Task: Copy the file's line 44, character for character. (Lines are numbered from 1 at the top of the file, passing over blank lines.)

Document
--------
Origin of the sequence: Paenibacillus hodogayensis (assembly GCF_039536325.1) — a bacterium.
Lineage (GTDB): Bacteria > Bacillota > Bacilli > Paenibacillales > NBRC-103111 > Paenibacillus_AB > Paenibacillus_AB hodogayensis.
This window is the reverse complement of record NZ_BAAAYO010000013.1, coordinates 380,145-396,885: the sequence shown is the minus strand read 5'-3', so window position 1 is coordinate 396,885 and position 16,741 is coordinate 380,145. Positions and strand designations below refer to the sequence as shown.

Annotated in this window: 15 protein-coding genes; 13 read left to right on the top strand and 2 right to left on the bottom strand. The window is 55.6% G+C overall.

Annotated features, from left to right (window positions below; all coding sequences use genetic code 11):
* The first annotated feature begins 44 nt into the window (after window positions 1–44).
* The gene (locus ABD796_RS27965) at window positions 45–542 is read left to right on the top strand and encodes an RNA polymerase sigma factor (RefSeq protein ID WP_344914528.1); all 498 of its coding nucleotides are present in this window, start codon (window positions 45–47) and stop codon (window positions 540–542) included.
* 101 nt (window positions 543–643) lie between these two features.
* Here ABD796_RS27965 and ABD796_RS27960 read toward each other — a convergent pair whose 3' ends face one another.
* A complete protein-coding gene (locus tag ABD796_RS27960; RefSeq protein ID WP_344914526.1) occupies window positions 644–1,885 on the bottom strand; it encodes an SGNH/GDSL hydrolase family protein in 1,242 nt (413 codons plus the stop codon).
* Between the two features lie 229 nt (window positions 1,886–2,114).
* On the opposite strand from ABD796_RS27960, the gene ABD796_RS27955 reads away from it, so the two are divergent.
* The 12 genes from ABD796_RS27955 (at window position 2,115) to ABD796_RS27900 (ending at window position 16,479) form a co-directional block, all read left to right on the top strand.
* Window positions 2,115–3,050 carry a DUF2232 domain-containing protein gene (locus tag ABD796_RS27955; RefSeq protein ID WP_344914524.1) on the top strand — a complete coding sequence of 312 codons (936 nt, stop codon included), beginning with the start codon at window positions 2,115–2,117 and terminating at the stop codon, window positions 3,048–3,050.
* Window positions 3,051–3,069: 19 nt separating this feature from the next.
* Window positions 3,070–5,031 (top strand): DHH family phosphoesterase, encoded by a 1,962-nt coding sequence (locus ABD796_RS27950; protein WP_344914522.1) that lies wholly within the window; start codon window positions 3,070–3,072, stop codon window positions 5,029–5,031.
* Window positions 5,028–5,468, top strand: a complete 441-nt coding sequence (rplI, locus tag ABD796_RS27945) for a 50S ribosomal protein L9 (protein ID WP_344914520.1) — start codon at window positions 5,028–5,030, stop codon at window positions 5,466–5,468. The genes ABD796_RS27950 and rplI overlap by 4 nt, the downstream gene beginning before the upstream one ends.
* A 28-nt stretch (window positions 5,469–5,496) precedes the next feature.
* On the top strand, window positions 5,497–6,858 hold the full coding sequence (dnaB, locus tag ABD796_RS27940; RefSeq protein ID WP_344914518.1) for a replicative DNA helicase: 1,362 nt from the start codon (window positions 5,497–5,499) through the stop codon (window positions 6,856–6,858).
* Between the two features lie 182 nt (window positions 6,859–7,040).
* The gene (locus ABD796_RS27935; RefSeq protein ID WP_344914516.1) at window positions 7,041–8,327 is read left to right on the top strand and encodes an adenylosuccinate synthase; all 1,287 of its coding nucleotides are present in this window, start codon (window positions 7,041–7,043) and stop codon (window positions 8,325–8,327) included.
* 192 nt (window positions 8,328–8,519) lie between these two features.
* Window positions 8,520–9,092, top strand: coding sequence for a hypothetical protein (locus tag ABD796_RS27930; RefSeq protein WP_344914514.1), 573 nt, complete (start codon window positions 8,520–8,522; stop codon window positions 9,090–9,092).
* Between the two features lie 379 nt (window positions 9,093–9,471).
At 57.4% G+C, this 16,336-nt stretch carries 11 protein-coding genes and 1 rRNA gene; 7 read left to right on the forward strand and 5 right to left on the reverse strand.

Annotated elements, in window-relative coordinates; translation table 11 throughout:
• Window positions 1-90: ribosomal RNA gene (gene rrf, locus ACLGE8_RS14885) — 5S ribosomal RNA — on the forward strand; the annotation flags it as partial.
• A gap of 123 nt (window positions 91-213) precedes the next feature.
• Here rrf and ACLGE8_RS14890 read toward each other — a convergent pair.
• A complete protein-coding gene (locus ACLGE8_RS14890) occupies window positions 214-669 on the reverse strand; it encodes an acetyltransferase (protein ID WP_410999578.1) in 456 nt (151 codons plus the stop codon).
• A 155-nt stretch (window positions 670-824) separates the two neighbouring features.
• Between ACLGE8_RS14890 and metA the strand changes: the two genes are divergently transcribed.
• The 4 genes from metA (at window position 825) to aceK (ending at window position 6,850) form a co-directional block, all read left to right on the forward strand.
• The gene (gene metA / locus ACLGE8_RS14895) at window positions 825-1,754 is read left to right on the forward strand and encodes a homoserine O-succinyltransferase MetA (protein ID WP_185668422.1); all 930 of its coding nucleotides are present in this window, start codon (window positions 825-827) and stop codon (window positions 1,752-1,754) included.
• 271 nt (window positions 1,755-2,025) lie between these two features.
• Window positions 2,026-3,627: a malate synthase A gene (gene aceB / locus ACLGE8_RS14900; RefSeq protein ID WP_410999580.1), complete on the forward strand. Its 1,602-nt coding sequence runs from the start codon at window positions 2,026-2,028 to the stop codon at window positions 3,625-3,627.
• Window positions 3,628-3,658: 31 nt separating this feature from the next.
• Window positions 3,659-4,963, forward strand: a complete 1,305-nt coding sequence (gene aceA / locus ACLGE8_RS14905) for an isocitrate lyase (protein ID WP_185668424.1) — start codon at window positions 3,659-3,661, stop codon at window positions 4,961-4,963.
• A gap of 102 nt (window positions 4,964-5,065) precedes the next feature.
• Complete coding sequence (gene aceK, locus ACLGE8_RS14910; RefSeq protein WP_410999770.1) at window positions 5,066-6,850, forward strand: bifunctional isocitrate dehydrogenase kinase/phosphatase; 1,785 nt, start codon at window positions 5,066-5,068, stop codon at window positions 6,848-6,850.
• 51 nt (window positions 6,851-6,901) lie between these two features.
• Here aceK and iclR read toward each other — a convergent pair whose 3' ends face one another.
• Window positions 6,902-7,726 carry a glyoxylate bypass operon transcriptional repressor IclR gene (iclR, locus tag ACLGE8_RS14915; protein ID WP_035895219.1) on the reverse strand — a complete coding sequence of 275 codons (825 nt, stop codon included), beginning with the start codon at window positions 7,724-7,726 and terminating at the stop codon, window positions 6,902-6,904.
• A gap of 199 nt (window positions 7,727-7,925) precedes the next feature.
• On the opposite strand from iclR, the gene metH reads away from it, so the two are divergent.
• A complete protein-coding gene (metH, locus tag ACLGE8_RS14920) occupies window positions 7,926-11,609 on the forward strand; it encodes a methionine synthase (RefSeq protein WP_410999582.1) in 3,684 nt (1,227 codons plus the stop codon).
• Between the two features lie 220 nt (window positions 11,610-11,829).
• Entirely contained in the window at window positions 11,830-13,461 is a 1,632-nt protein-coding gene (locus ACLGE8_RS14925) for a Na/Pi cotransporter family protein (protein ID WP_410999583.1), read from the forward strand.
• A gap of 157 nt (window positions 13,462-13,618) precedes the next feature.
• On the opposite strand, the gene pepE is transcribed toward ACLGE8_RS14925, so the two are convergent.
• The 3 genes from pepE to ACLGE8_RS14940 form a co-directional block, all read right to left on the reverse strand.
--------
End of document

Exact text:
• A gap of 199 nt (window positions 7,727-7,925) precedes the next feature.